You will need the following people to make your LPA – 

  • Yourself (The donor) 
  • Your Attorney(s)

You can choose to have more than one. You can also appoint replacement attorneys.

  • Certificate Provider

Your certificate provider will confirm that you have full mental capacity and that you understand the decisions you are making. They will also confirm that you are not being pressured into making any of these decisions. 

  • A witness

A witness must sign to confirm that they have witnessed both you and your attorney(s) signing the LPA.

You cannot be a witness for your attorney(s) and they cannot be one for you although your attorneys are able to be a witness for each other. 

Your attorney(s) must be over the age of eighteen years old.

They can be a –

  • Relative
  • Friend
  • A professional such as your Solicitor
  • Your spouse or partner. 

It is important that you choose someone that you can trust to make the right decisions for you and your welfare.

If you choose to have more than one attorney you must also decide how they should make decisions. If you state that they should make decisions jointly, all of them will have to agree on decisions before they can be acted upon. 

Your Certificate provider must meet the following criteria –

  • Is over the age of 18 years old
  • Is either a professional such as a Doctor, Social worker, Solicitor

Or

  • Has known you for over two years and is not a family member of either yourself or your Attorney(s).
  • Is not a business partner or employee of either yourself or your Attorney(s).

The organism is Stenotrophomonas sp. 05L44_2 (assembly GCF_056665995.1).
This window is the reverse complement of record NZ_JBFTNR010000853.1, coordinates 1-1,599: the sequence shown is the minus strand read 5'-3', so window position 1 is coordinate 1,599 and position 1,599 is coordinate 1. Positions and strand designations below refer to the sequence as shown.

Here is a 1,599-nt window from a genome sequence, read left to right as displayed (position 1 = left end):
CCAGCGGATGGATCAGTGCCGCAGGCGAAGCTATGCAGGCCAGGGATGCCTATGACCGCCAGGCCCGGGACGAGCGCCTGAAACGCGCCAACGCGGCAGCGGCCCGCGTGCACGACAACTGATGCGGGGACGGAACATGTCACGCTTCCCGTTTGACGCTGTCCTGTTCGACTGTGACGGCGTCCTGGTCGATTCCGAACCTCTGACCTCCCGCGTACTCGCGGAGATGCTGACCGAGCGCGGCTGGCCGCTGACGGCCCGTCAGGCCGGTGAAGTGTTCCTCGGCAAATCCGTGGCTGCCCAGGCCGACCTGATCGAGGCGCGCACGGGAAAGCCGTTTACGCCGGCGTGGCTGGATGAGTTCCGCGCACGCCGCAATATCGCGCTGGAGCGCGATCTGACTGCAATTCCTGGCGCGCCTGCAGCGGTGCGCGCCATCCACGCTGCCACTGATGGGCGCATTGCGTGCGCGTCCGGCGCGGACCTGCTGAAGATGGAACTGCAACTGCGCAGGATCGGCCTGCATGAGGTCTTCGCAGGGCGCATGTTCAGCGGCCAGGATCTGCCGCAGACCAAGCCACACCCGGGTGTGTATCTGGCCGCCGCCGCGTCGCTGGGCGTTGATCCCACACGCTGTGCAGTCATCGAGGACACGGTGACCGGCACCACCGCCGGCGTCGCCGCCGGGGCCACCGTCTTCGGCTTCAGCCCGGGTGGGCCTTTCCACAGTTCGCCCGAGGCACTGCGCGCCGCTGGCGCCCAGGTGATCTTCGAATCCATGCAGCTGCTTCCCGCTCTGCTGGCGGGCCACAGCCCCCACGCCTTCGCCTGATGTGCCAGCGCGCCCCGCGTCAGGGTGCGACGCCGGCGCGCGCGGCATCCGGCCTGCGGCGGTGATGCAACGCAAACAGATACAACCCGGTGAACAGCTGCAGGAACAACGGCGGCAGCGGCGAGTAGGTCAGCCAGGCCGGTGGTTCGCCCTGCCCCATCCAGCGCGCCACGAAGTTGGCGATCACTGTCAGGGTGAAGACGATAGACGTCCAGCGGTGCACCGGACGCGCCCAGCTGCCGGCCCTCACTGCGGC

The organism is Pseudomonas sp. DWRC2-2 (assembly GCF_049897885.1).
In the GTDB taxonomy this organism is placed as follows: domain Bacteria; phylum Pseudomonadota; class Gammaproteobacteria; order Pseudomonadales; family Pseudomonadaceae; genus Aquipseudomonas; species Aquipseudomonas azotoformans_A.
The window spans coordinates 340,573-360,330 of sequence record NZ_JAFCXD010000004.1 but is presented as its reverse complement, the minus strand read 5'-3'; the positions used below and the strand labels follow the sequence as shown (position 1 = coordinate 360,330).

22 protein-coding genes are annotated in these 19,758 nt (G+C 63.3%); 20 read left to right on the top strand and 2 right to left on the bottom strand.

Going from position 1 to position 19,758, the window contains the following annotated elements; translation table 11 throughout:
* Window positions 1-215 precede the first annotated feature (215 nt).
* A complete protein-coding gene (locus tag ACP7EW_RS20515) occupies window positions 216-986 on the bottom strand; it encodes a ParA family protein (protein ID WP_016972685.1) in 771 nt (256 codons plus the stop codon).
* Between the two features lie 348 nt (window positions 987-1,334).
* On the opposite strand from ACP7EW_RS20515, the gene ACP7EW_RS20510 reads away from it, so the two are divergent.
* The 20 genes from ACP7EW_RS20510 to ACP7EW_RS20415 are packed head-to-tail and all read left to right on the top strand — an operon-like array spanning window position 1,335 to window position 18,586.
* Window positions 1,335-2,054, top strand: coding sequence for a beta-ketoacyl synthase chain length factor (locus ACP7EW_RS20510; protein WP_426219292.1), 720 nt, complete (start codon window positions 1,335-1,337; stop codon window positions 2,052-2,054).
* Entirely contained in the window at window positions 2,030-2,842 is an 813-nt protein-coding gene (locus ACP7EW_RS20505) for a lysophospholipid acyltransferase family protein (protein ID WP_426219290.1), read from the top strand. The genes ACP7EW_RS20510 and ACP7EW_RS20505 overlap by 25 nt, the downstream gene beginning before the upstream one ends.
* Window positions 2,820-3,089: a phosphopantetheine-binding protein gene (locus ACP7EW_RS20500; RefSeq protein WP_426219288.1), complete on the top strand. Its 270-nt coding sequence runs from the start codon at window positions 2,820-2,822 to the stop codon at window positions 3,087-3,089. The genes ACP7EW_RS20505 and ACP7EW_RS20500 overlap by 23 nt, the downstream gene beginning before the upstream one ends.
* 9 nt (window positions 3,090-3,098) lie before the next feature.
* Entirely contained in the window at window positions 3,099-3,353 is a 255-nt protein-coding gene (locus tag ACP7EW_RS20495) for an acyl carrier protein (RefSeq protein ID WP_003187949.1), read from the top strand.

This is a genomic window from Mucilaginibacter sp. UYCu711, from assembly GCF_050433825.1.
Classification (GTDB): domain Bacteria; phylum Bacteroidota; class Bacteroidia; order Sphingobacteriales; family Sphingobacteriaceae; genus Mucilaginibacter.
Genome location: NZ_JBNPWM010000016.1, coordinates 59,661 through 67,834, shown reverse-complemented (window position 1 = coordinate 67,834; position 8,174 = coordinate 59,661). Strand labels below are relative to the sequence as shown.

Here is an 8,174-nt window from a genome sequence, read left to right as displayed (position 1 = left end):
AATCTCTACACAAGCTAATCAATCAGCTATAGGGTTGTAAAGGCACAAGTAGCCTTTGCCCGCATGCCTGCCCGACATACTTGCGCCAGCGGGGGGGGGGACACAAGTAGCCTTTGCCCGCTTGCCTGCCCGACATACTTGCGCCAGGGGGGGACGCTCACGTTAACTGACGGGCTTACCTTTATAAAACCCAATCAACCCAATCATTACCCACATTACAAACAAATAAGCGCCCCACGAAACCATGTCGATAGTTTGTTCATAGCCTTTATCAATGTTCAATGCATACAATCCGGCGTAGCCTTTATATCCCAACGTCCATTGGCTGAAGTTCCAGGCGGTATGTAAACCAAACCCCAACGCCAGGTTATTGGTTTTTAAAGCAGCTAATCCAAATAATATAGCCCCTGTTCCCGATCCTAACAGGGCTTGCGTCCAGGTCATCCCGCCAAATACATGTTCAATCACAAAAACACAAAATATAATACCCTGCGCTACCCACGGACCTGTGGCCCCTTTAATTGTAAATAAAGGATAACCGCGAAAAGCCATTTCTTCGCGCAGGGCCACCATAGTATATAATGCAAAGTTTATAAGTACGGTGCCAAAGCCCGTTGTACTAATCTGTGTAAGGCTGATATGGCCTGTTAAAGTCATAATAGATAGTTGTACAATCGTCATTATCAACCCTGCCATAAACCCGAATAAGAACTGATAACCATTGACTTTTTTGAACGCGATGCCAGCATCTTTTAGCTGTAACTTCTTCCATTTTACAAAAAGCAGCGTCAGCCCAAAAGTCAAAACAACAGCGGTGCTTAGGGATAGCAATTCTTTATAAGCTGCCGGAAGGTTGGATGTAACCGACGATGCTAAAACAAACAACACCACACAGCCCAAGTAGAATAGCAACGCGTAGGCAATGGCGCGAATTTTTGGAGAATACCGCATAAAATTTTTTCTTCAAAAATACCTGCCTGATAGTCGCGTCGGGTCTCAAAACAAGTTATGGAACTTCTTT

• Cannot be the owner or employee at a care home where either yourself or a family member currently resides.

Your Certificate provider can also act as the Witness for either yourself or your attorney(s) (or both if you choose.)

The Witness cannot be a Certificate provider if they do not meet the aforementioned criteria.

Once you have finished your LPA and are ready to submit it to the Office of the Public Guardian you should send a ‘form to notify people (LP3)’ to anyone that you want notified. This can be family members or close friends. They will then have three weeks to raise any objects with the OPG. 

Can I change or end my LPA once it has been submitted? 

There are scenarios where you can change your LPA. For example, if you want to remove an attorney or if their details change. Such as their surname or address. These requests must be made in writing to the OPG.

Should one of your attorneys pass away you will need to provide the OPG with a copy of their death certificate and all copies of the original LPA

You are able to end your LPA if you still have mental capacity at any time by sending the original LPA, along with a written statement called a ‘deed of revocation’, to the OPG.

When you pass away your lasting power of attorney will automatically end. From that point all of your affairs will be looked after by the executors of your will. 

The hope is that you will never need to act on your lasting power of attorney, but should the need arise. It can bring you peace of mind that everything is already in place and that you have people you have personally chosen and can trust helping you make some of life’s biggest decisions.